Dell will implement an array of new features for its storage platforms aimed at “cloud-ifying” its systems and improving support for hybrid environments, unveiled during its annual Dell Technologies World event in Las Vegas.
Dell touted more than 500 software advancements in three key platforms: PowerStore storage appliances, PowerMax mission-critical storage and PowerFlex software-defined storage framework.
The main updates for PowerStore are improved support for native file replication and third-party file monitoring and ransomware protection, along with improved networking speeds, NVMe support, and deeper integration for VMware vSphere Virtual Volumes (vVols) virtualised SAN/NAS arrays and disaster recovery.
“Organisations all over the world look to Dell to help them move faster while turning their data into a competitive advantage,” said Jeff Clarke, vice chairman and co-COO at Dell. “We’re delivering major software innovation across our portfolio to help customers make the most of their data and resources.”
PowerMax is getting new features such as multi-array smart provisioning, new workload optimisation, and the ability to quickly move snapshots of data to and from public cloud services for backup and recovery.
Finally, PowerFlex’s existing integrations with cloud and container orchestration will be broadened, allowing customers to consolidate physical storage with cloud in a single logical framework.
Dell also announced a new collaboration with cloud data analysis firm Snowflake, with the aim of allowing data stored in Dell’s family of enterprise storage to be processed in Snowflake’s cloud without raising data sovereignty concerns.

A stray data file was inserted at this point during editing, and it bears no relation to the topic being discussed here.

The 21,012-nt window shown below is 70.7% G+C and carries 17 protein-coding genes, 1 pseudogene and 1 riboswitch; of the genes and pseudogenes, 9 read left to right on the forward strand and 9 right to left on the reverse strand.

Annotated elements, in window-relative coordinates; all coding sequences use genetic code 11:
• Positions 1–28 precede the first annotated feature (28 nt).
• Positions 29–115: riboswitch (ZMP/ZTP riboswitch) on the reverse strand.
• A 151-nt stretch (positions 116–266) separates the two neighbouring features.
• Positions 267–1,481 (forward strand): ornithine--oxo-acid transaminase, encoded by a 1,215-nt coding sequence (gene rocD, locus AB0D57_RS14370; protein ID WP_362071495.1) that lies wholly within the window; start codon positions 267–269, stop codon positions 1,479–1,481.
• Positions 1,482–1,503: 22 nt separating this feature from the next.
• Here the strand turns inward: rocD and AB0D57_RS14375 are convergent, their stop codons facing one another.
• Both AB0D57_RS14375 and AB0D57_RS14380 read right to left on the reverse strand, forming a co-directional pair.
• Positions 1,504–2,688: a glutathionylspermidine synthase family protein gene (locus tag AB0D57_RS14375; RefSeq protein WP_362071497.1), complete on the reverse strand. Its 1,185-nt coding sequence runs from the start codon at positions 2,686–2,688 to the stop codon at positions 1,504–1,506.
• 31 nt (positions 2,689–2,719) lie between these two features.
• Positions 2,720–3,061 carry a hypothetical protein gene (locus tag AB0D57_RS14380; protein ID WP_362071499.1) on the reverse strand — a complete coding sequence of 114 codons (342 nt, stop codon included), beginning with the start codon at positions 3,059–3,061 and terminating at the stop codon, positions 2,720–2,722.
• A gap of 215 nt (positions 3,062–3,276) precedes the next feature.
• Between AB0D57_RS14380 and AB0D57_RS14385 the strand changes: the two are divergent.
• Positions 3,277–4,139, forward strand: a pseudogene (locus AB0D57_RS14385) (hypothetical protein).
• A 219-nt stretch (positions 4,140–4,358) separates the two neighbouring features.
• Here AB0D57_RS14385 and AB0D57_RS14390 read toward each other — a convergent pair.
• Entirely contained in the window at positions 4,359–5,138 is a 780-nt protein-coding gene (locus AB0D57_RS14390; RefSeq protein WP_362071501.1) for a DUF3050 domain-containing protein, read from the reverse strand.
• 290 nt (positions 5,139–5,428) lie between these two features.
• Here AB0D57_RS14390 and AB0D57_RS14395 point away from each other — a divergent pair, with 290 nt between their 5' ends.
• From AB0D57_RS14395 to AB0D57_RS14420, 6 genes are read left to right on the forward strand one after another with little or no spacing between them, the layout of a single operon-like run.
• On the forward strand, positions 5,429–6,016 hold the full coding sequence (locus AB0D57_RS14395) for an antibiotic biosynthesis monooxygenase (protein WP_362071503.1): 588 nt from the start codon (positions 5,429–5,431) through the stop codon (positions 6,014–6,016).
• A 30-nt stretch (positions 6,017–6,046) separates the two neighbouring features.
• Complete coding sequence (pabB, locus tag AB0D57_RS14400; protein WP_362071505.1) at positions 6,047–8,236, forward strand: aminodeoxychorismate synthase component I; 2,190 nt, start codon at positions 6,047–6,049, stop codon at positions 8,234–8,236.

Sid Nag, vice president of technology and service providers at research firm Gartner, said that the manifold updates all point to a tighter integration of cloud and on-site storage, and that customers in heavily regulated industries – like healthcare and finance – are the likeliest to have interest in the new features.
The cloud has long posed data sovereignty and governance concerns for industries subject to tight regulations; HIPAA and Sarbanes-Oxley are two of the major laws limiting use of the cloud.
“What they’ve basically done is taken the things in the storage space and tried to ‘cloudify’ them, for lack of a better term,” Nag said.
“If I have a workload that requires me to leverage analytics, but the data cannot travel through the cloud, they’re partnering with Snowflake, and the analytics engine is running in the cloud, but the data itself is sitting in an estate on the premises.”
The new storage technology is also thematically related to Dell’s centralisation around its Apex line of -as-a-service solutions, Nag added. Unifying different types of data storage into a smaller number of frameworks follows the pattern.
“Apex is the big aha that Dell has been pushing for a year now – taking all their solutions and offering them in a cloud-like consumption model.”